The Quest for Streetcar Unionism in the Carolina Piedmont, 1919-1922
Ever since the courtroom doors closed in 1919, the tragic Charlotte Streetcar Strike has haunted the collective memory of the Carolina Piedmont region. During a season of labor unrest, it briefly made national headlines. Five men were killed and at least twelve others were wounded by gunfire during a demonstration against Southern Public Utilities, a subsidiary of James B. Duke’s Southern Power. For many who lived afterward in North Carolina’s “Queen City,” the strike and riot were events better left forgotten, while, for later generations, the “Battle of the Barn” has become an item of curiosity.
As the centennial approaches, this book represents the result of over ten years’ worth of primary research about the Charlotte Streetcar Strike, a story that rightfully belongs to a larger narrative about the AFL’s campaign to organize transportation workers among the textile mill towns of North and South Carolina. Prior to the 1919 Charlotte Strike, the national streetcar union had overcome fierce anti-labor sentiment, from South Carolina’s state capital of Columbia to the Upcountry citadel of Spartanburg. To AFL organizers, Charlotte represented the last link in the Piedmont chain.
Dr Jeffrey M. Leatherwood is a native of North Carolina and a veteran of the US Army. After switching from a journalism career in 2003, he became a professional historian and began researching what would eventually become his first two books, Nine from Aberdeen and The Quest for Streetcar Unionism in the Carolina Piedmont, 1919–1922. Leatherwood is a 2009 doctoral graduate from West Virginia University with major fields in modern US and world history. For four years, he taught Humanities for his alma mater before making the transition to the American Military University, where he currently holds the rank of Associate Professor. More recently, Dr Leatherwood has taught US military history for the University of South Carolina at Columbia, USA.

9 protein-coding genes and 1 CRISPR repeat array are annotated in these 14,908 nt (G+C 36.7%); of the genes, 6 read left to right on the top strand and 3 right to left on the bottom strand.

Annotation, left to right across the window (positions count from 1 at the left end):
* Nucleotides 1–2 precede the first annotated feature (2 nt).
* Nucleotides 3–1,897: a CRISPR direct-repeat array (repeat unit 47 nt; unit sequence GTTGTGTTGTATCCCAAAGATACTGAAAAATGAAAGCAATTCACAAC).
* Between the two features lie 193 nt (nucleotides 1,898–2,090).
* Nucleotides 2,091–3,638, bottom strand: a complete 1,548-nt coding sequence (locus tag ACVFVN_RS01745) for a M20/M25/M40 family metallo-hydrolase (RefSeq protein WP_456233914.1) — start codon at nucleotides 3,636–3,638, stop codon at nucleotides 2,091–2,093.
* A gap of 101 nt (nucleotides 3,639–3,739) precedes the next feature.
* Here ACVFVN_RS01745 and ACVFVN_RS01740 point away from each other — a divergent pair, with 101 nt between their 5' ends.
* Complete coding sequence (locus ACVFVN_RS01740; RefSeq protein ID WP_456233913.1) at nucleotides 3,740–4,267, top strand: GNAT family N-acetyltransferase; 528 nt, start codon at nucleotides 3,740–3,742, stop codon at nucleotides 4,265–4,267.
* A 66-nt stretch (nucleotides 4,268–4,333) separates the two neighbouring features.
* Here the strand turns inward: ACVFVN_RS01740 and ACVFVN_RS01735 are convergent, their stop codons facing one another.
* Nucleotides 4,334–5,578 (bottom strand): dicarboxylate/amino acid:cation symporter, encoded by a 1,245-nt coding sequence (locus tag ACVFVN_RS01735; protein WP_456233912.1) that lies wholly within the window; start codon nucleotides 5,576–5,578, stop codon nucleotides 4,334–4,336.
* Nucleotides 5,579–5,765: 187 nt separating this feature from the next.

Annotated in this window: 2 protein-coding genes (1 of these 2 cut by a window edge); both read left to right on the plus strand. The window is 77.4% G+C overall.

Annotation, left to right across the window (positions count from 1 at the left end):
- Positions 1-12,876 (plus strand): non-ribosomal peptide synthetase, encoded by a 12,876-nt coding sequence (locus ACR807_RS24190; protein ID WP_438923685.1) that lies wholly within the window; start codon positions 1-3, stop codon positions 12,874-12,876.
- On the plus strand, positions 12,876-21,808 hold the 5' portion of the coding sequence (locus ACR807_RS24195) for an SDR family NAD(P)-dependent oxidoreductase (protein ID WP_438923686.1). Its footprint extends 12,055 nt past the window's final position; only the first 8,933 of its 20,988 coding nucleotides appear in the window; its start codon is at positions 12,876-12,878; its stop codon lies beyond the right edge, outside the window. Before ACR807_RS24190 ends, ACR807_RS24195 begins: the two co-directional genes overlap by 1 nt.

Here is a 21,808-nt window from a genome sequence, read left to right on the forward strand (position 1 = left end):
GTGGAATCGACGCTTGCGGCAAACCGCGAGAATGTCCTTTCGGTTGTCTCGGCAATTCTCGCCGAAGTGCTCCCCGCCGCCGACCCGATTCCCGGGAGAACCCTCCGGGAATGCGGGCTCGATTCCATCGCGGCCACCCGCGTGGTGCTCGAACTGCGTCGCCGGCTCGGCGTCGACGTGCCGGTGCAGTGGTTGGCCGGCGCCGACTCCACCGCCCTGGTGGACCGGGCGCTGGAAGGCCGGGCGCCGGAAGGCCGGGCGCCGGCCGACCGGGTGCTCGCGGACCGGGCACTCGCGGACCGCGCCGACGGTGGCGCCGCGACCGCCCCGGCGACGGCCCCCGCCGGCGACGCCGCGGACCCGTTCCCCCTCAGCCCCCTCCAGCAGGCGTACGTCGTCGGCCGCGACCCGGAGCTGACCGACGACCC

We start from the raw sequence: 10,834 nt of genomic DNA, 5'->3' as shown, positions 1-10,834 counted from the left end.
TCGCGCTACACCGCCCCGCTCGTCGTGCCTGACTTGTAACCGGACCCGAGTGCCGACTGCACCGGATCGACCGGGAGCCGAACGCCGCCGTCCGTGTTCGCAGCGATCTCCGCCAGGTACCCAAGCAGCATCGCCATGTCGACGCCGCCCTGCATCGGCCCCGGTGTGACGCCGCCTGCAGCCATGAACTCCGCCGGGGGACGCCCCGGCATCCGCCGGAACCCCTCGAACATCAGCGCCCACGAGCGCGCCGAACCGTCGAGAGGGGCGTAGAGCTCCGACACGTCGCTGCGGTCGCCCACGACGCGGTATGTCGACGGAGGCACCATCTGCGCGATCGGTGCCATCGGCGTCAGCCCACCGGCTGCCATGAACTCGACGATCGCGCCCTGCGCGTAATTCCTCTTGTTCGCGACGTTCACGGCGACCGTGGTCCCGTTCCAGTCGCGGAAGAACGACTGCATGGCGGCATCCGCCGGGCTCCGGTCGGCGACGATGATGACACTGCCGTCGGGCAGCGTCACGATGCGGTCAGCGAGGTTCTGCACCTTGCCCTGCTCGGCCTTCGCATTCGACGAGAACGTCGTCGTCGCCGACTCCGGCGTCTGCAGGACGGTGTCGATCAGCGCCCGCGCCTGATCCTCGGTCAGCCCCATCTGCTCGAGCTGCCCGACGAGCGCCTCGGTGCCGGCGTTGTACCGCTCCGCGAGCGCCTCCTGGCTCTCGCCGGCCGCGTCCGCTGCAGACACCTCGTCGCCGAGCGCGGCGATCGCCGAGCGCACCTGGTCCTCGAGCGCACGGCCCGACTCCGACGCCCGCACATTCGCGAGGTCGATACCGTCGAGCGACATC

"The New South is still full of surprises. Who would have guessed that the humble streetcar had such tales to tell! Leatherwood’s account is nuanced, rigorously researched, and engagingly written. It is an important contribution to our understanding of economic development, southern labor history, and the paradoxes peculiar to the New South."
Robert Weldon Whalen Queens University of Charlotte The North Carolina Historical Review, XCIV:4 (2017)
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